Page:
A Barrier for Skilled Workers
While politicians often deliver speeches on the need to create more jobs, many jobs in America require an occupational license. In other words, individuals must obtain a permission slip from the government in order to complete certain types of work. Moreover, occupational licensing is typically expensive and can require time-consuming training.
In spite of the individual burden caused by licensing, they vary from state to state. Of course, many states refuse to honor licensing acquired outside of their own borders. By the same token, few politicians give even lip service to this point.
After all, occupational licenses are not limited to any one sector. In reality, occupational licensing impacts a wide variety of professions. For example, in Kansas these include:
- barbers and hair stylists
- daycare centers
- garbage collector
- interior designers
- real estate agents
- security guards
- wrecker service
Kansas treats all individuals moving into the state equally, regardless of skill. In other words, their prior qualifications don’t make any difference. Each individual must reapply for permission to work in their field when moving to Kansas. Consequently, that requirement becomes a costly barrier for countless Americans. Indeed, it can dissuade skilled workers who are trying to earn a living from even moving to a new state.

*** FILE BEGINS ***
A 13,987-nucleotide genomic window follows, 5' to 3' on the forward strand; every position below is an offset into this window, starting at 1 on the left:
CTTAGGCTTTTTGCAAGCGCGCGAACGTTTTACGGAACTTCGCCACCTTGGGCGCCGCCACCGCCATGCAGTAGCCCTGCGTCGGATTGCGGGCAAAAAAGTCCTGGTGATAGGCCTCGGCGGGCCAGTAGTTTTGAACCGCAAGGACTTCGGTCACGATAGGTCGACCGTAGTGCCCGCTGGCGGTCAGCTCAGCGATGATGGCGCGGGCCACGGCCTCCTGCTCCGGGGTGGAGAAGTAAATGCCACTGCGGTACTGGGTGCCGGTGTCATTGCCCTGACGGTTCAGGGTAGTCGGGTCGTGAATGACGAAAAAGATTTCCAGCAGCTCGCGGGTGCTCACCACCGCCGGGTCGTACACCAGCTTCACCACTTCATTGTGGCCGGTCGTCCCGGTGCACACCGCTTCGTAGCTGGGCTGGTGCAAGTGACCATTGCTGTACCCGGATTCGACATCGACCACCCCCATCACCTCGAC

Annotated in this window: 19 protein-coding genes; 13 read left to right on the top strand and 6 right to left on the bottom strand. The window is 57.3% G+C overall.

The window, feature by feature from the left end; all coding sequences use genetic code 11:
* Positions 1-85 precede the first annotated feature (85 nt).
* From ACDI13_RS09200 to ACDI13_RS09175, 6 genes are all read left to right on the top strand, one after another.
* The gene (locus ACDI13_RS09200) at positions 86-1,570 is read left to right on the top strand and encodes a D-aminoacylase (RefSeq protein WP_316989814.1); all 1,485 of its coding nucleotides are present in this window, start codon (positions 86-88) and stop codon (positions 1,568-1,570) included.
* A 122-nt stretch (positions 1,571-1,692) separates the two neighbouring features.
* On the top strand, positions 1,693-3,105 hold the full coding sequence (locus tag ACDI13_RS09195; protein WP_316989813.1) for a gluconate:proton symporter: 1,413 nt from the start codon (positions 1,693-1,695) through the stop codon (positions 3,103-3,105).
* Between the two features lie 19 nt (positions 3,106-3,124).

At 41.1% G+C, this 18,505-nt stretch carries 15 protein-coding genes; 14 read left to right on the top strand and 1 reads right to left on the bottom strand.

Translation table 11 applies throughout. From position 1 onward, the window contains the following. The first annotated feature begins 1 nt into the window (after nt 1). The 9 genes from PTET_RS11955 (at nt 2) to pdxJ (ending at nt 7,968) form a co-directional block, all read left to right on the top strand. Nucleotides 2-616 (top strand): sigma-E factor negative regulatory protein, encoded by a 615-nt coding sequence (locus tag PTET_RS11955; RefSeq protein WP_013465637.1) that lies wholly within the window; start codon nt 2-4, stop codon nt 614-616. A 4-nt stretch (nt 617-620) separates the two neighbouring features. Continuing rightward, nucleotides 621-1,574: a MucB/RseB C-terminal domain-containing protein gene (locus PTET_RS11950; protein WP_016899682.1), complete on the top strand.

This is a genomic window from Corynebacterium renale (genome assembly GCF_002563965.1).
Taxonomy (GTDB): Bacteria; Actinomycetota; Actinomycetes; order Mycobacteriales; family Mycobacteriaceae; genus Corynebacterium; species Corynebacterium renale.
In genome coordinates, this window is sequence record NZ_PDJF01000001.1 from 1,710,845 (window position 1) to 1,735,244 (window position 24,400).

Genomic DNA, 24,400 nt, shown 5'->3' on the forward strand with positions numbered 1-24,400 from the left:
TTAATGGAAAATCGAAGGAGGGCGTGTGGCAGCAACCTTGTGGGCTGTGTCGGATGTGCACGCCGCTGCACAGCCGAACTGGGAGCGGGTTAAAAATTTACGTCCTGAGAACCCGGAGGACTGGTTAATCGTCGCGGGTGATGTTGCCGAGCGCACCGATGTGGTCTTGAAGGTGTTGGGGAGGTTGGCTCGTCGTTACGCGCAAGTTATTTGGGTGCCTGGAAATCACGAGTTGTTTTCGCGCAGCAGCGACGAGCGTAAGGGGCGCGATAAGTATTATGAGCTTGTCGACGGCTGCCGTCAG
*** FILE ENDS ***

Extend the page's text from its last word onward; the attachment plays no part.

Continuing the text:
ISEG Research Fellow Eric Mota Advocates for Reducing Barriers to Employment for Skilled Workers by Reforming Occupational Licensing
Dr. Eric Mota, Research Fellow at the Institute for the Study of Economic Growth (ISEG) contributed an op-ed along with Ed Timmons of the Knee Center at St. Francis University. Their article, titled “Kansas Needs Skilled Workers. Why Not Make It Easier for Them to Move Here?” published on February 27, 2021.
“About 10 years ago, Kansas established itself as a leader in eliminating red tape for veterans and their families moving into the state. HB 2066 has the potential to re-establish Kansas as a national leader by doing the same for all civilians as well. Occupational licensing laws set minimum levels of competency for job market entry. More and more workers are subject to these laws, and it is important that safety concerns don’t impose unnecessary burdens. The Institute for Justice estimates that nearly 16% of workers in Kansas are licensed, and that losses due to licensing exceeds 29,000 jobs a year.
Read the whole article next at The Wichita Eagle on Kansas.com.